A physician I know forwarded me a link to an article he thought interesting. He also mentioned that he gets all of his continuing medical education credits from this same website for free.
Since this is the place I go for my state-mandated continuing medical education credits, I logged in to read the article. Although this article isn’t “for credit”, it’s spotlighted on the website when I log in.
Keep in mind that any old self-education does not qualify for credits required to maintain an active medical license. Category I credits must be approved through a mysterious (to me) process before being acceptable to state licensing boards.
This particular source of continuing education credits is funded by pharmaceutical companies. Logos and ads abound. The conflicts of interest are not secret.
I like to think that my smart self can filter out the repetitive pharmaceutical messages. I like to think that the often-used marketing premise, “repetition causes belief”, doesn’t apply to such a thoughtful reader as myself.
The initial messages of this article are that we psychiatrists must be tolerant of the beliefs of others and have professional boundaries with regard to our own religious traditions. Of course.
But I stumbled when I ran smack into the psychiatric flattery section of the article. Obvious ego-stroking sets off warning bells in my head, no matter where it comes from.
I couldn’t imagine how flattery of psychiatrists furthered the author’s premise, that one should be tolerant of alternative beliefs and have professional boundaries.
Flattery is one way to get an audience nodding and agreeing. A nodding and agreeing person is likely to continue to nod and agree. This is a well-known sales technique. It is also useful in consensus building.
The writer of this article says that “psychiatric values” are “derived largely from the liberal-democratic tradition, borne of the 18th century European Enlightenment.”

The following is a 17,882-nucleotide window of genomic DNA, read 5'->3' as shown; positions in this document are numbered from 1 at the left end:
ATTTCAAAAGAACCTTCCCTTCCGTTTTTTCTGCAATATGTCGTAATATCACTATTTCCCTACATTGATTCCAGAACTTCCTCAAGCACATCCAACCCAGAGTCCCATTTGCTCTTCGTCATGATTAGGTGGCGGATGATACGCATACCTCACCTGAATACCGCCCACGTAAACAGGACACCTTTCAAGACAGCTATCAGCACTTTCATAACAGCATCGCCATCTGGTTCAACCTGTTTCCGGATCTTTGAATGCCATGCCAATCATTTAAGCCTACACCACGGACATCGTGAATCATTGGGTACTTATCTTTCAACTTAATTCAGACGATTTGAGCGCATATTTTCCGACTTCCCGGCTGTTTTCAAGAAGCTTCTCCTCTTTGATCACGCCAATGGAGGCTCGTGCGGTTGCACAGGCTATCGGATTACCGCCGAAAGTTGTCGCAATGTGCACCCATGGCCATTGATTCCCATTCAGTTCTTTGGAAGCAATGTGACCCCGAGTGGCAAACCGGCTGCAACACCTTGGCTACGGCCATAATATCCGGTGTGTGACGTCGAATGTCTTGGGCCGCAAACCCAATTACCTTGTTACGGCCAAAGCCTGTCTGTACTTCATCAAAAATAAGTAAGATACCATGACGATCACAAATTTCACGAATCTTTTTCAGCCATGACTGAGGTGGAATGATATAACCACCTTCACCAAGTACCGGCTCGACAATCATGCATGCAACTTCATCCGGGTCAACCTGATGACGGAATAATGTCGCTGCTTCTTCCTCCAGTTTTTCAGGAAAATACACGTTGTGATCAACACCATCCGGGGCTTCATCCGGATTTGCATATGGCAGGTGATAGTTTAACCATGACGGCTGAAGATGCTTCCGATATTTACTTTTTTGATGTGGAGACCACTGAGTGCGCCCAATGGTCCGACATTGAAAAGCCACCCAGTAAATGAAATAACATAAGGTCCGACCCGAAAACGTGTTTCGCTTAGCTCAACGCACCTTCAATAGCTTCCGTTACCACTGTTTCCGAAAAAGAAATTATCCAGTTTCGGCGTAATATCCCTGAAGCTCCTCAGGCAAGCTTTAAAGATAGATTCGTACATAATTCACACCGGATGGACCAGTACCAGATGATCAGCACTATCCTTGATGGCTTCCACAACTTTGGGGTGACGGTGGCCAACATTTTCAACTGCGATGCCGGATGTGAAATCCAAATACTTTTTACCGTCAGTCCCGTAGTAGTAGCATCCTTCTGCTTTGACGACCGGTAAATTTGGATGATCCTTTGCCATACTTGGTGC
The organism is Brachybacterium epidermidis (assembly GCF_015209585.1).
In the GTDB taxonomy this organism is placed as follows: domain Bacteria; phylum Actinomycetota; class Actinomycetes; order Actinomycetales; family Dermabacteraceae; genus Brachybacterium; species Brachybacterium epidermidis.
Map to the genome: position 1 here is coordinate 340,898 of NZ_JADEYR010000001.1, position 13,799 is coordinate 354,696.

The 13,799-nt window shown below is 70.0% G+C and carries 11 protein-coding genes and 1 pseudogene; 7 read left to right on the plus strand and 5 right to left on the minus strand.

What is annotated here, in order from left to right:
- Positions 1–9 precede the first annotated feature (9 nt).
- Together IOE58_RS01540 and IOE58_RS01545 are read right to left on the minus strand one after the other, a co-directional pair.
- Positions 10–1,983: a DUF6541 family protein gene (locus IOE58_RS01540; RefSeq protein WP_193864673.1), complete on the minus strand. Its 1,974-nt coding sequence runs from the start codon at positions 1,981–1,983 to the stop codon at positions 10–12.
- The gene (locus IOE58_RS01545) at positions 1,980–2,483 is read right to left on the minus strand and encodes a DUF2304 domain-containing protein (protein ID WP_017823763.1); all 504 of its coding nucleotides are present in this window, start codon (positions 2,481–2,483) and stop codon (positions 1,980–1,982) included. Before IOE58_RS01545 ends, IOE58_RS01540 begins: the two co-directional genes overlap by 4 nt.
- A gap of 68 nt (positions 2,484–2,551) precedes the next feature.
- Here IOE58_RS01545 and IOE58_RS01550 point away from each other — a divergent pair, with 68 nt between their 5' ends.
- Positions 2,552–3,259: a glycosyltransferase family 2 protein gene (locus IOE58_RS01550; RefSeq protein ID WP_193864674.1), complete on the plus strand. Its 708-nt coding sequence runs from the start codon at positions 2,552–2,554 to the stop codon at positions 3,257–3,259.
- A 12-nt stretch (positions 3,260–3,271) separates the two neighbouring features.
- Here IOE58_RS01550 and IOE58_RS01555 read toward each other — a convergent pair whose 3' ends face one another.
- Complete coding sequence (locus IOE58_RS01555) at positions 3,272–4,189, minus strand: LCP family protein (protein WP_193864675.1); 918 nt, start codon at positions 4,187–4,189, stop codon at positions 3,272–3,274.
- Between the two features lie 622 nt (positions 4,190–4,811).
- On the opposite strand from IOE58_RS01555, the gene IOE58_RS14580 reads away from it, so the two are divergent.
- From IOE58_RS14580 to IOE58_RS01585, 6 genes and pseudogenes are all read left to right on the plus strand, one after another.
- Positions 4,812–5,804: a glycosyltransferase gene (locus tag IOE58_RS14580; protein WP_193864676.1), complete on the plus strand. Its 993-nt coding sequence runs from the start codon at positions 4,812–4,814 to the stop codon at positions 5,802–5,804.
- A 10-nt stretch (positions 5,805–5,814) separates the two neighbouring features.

Then the writer goes on to stroke my psychiatric ego by saying “This tradition emphasizes reason, freedom, natural law, individual happiness, and an approach to healthcare decisions based on the value of their consequences (“consequentialism”).”
I found myself smiling and nodding inside. This is how I would like to view my work.
But these words, “reason” “freedom” “natural law” and “individual happiness”, paint a greater degree of “liberal-democratic” freedom than I’ve experienced at work. I’ve met individuals who’s drug compliance is required to access their money, remain free from incarceration and visit their own children. This seems neither “liberal” nor “democratic” to me. Perhaps this is this is what the writer means by “consequentialism”?
People who were not individually happy on drugs must still live with the consequences of weight gain, permanent movement disorders and giving birth to babies with cardiac defects. Is this “natural law” and “consequentialism”?
And I cannot use the term “enlightenment” when it comes to prescribing drugs with serious medical side-effects and efficacy in the range of an enhanced placebo effect.
The conclusion of the article I was given to read seemed to be that it’s okay for your patient to access support from his religious community so long as the religious community supports treatment with drugs.
My conclusion is that a website which baits readers with “free” continuing medical education credits, which are paid for by the pharmaceutical companies, may not the best place to go for professional information.
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Thanks or reading, thinking and writing.
Alice de Saavedra Keys MD
Mad in America hosts blogs by a diverse group of writers. These posts are designed to serve as a public forum for a discussion—broadly speaking—of psychiatry and its treatments. The opinions expressed are the writers’ own.
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